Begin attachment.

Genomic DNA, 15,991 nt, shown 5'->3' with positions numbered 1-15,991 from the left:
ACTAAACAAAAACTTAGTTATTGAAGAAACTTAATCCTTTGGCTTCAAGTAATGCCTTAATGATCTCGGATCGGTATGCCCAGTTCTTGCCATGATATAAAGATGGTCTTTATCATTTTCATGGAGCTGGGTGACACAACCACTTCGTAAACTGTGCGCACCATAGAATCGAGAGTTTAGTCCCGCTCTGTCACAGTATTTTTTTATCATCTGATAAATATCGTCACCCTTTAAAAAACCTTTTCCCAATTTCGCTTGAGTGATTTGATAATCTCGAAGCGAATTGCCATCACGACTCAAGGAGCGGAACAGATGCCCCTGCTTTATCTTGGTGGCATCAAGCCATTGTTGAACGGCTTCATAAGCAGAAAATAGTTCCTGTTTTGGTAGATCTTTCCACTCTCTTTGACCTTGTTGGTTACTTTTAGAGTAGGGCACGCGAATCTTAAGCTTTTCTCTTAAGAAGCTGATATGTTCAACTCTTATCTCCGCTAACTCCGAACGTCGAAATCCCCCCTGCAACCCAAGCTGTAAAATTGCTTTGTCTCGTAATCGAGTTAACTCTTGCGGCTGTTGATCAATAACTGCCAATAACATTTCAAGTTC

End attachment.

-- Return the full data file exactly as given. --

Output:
Genomic DNA, 15,991 nt, shown 5'->3' with positions numbered 1-15,991 from the left:
ACTAAACAAAAACTTAGTTATTGAAGAAACTTAATCCTTTGGCTTCAAGTAATGCCTTAATGATCTCGGATCGGTATGCCCAGTTCTTGCCATGATATAAAGATGGTCTTTATCATTTTCATGGAGCTGGGTGACACAACCACTTCGTAAACTGTGCGCACCATAGAATCGAGAGTTTAGTCCCGCTCTGTCACAGTATTTTTTTATCATCTGATAAATATCGTCACCCTTTAAAAAACCTTTTCCCAATTTCGCTTGAGTGATTTGATAATCTCGAAGCGAATTGCCATCACGACTCAAGGAGCGGAACAGATGCCCCTGCTTTATCTTGGTGGCATCAAGCCATTGTTGAACGGCTTCATAAGCAGAAAATAGTTCCTGTTTTGGTAGATCTTTCCACTCTCTTTGACCTTGTTGGTTACTTTTAGAGTAGGGCACGCGAATCTTAAGCTTTTCTCTTAAGAAGCTGATATGTTCAACTCTTATCTCCGCTAACTCCGAACGTCGAAATCCCCCCTGCAACCCAAGCTGTAAAATTGCTTTGTCTCGTAATCGAGTTAACTCTTGCGGCTGTTGATCAATAACTGCCAATAACATTTCAAGTTC